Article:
"I like directors with a strong style where you recognize the style after 10 seconds. When you see a film from Tim Burton, you recognize immediately that it’s Tim Burton. It’s the same thing with Terry Gilliam. A long time ago, it was Fellini. I don’t want to compare myself with these great directors. I love to shoot with a short lens and use warm colors. I love to do that." -Jeunet 

Jeunet works in very tightly controlled environments, which is most evident in City of Lost Children. The film uses a large variety of custom made props and set pieces along with an ever-present atmospheric fog that obscures the horizon. Many of the scenes take place inside tightly cluttered spaces. All of these choices combined with the lack of color, sepia tone, and low-key lighting create the incredibly detailed world that is 100% Jeunet.  He never leaves anything to chance which includes his production team who helps him bring his vision to life. 

The most notable of Jeunet's frequent collaborators is Marc Caro, who has been involved in one way or another on many of Jeunet's most influential feature length films including City of Lost Children and Delicatessen. Typically filling the role of either co-director, writer or storyboard artist, Caro was heavily influenced by design and comic books and has had a huge influence on Jeunet’s style.

Jeunet is known for working with the same individuals on multiple films. Audrey Tautou, known mainly for her amazing performance in Amelie, also appeared three years later in his 2004 film, A Very Long Engagement. Dominique Pinon, who plays the identical sons of Krank in City of Lost Children, has appeared in all of Jeunet’s films. Darius Khondji was the cinematographer on Delicatessen, City of Lost Children and Jeunet’s Hollywood picture Alien Resurrection. He is also well known for the wildly popular film, Se7en. If one watches Jeunet's most popular films you will notice that many of the same people were involved in creating each of his box office hits.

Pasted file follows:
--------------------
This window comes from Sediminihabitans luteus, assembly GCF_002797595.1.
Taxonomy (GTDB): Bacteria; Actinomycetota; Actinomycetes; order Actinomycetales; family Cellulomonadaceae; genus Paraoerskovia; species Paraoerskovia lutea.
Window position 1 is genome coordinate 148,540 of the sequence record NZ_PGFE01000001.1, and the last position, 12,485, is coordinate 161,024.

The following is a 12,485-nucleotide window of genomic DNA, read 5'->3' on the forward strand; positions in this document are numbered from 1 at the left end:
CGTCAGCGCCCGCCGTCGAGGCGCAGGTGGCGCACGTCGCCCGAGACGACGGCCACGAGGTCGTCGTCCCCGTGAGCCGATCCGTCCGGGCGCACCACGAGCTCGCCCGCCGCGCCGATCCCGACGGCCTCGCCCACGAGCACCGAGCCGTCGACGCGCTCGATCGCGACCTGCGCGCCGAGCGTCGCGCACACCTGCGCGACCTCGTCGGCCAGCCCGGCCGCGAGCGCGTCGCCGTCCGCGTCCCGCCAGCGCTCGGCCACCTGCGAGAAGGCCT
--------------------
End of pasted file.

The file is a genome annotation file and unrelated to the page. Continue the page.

Jeunet really stands tall among French filmmakers because of his signature style that transcends borders but he stands in great company. Christopher Gans 2001 film Brotherhood of the Wolf did very well in France and even enjoyed great commercial success here in the U.S becoming the second highest grossing French language film in the United States in over 20 years. Claude Sautet directed what many consider to be a modern French masterpiece, A Heart in Winter, which, despite its critical acclaim, did not fare so well at the box office.  Other notable French directors working today include Mathieu Kassovitz, known for his 1995 film Hatet, and one of my favorites, Luc Besson best known for directing cult classic The Fifth Element

Many French filmmakers have found success working on Hollywood action pictures. Kassovitz also directed the 2008 sci-fi action picture Babylon A.D, and he is not alone. Louis Leterrier is another French director who directed Hollywood action pictures including Transporter 2 (2005) and The Incredible Hulk (2008). Even Jeunet directed a Hollywood picture in the studios of Los Angeles, but what sets him apart from all other contemporary French directors is that Jeunet has a voice and a vision that can never be mistaken whether he is working on his own script or a script for a big budget movie. 

Despite America’s lack of interest in foreign films, Jeunet has managed to bring attention to modern French cinema with Amelie and City of Lost Children becoming a favorite for art houses, film buffs and even finding an audience among average Americans.  He is the dominant director of his generation and stands in stark contrast to many of the French directors that came before him and far outshines his contemporaries.  Jeunet’s films include, Delicatessen (1991), The City of Lost Children (1995), Alien Resurrection (1997), Amelie (2001), A Very Long Engagement (2004) and Micmacs (2009). 

Have you seen any of Jeunet's work? What do you think of him? Which of his films is your favorite?

No comments:

Post a Comment